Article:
Perhaps the colors of the couches are meant to be significant, but it is hard to know definitively. However, considering the furnishings is a sound analytical move.
Because the room is one that Garcin, Estelle, and Inez are to share for an eternity in hell, one could reasonably assume that the furnishings are meant to be in some way punishing.
The description of the room being decorated in Second Empire style is significant. It is a highly ornamental style meant to suggest majesty and permanence, which is in itself ironic for the "style" of hell. Moreover, in the modernist period when this play was written, contemporary tastes had turned to more modern, streamlined styles, so to be stuck in an overly formal, uncomfortable, and fussy style would add to the misery of a more modern-minded inhabitant.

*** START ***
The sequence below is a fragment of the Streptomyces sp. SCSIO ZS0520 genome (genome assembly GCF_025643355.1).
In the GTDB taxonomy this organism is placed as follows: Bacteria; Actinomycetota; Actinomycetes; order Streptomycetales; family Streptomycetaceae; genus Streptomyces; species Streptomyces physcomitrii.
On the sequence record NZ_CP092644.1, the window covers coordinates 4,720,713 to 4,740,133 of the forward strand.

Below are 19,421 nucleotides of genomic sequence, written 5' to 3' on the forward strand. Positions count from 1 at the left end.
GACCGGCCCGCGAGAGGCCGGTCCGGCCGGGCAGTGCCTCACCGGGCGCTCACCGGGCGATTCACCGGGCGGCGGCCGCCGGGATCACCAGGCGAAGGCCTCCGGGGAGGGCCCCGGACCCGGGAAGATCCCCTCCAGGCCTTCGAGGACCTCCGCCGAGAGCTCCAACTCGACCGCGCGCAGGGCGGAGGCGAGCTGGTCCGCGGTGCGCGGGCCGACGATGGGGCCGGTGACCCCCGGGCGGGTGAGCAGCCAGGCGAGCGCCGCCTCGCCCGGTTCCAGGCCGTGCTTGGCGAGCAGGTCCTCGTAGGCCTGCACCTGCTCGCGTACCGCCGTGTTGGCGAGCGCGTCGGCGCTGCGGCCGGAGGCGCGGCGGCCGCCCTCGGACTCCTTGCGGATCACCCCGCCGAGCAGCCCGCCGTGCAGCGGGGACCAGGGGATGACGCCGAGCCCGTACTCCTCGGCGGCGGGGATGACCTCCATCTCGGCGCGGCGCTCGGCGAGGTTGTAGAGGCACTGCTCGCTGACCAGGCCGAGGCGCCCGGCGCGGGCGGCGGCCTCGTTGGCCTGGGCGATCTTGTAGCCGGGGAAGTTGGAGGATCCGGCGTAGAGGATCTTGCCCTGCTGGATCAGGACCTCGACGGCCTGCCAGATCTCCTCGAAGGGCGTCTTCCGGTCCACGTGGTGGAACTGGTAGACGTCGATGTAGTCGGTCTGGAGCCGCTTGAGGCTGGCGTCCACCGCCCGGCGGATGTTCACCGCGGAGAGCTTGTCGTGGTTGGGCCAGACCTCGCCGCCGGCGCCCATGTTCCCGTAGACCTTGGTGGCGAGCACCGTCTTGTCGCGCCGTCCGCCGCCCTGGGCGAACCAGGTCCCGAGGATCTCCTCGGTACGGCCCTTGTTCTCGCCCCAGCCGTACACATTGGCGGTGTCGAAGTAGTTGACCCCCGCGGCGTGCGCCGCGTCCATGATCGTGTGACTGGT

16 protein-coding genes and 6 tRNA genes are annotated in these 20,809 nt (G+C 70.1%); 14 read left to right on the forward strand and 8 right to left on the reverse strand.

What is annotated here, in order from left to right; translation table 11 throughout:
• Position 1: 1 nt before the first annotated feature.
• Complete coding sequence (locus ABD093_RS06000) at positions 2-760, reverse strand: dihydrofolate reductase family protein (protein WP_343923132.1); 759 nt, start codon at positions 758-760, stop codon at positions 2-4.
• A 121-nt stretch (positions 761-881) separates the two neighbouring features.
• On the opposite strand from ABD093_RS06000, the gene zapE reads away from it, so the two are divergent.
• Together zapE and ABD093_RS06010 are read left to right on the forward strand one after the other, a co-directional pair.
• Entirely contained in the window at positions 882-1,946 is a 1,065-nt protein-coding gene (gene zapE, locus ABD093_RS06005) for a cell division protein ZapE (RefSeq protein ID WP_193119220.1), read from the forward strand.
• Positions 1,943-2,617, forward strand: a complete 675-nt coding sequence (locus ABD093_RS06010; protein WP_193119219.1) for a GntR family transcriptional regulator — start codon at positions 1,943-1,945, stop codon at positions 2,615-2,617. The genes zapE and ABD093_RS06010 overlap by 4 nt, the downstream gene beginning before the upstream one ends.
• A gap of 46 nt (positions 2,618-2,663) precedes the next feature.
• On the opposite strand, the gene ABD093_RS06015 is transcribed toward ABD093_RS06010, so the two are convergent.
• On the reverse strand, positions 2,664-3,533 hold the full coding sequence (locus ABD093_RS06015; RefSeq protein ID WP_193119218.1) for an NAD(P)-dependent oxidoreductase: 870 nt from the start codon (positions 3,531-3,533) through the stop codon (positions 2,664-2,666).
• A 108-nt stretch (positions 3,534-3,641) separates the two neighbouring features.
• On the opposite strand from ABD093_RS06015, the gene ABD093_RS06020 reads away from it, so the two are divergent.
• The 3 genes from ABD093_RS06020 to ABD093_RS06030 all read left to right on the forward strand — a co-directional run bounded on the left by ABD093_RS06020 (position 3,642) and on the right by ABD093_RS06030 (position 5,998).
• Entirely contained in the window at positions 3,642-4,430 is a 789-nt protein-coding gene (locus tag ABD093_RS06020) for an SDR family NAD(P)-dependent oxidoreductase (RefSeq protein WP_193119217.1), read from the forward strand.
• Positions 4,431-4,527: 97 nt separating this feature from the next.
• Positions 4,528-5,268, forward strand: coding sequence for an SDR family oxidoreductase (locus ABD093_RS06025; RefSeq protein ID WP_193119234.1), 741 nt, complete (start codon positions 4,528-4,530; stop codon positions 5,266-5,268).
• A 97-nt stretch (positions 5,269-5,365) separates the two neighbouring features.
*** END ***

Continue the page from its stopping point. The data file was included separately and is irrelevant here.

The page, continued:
Garcin finds the bronze sculpture on the mantel ugly, and Estelle finds the couches hideous. Inez uses the word "livid" to describe the green of one of the sofas; it implies that the color is hard on the eyes.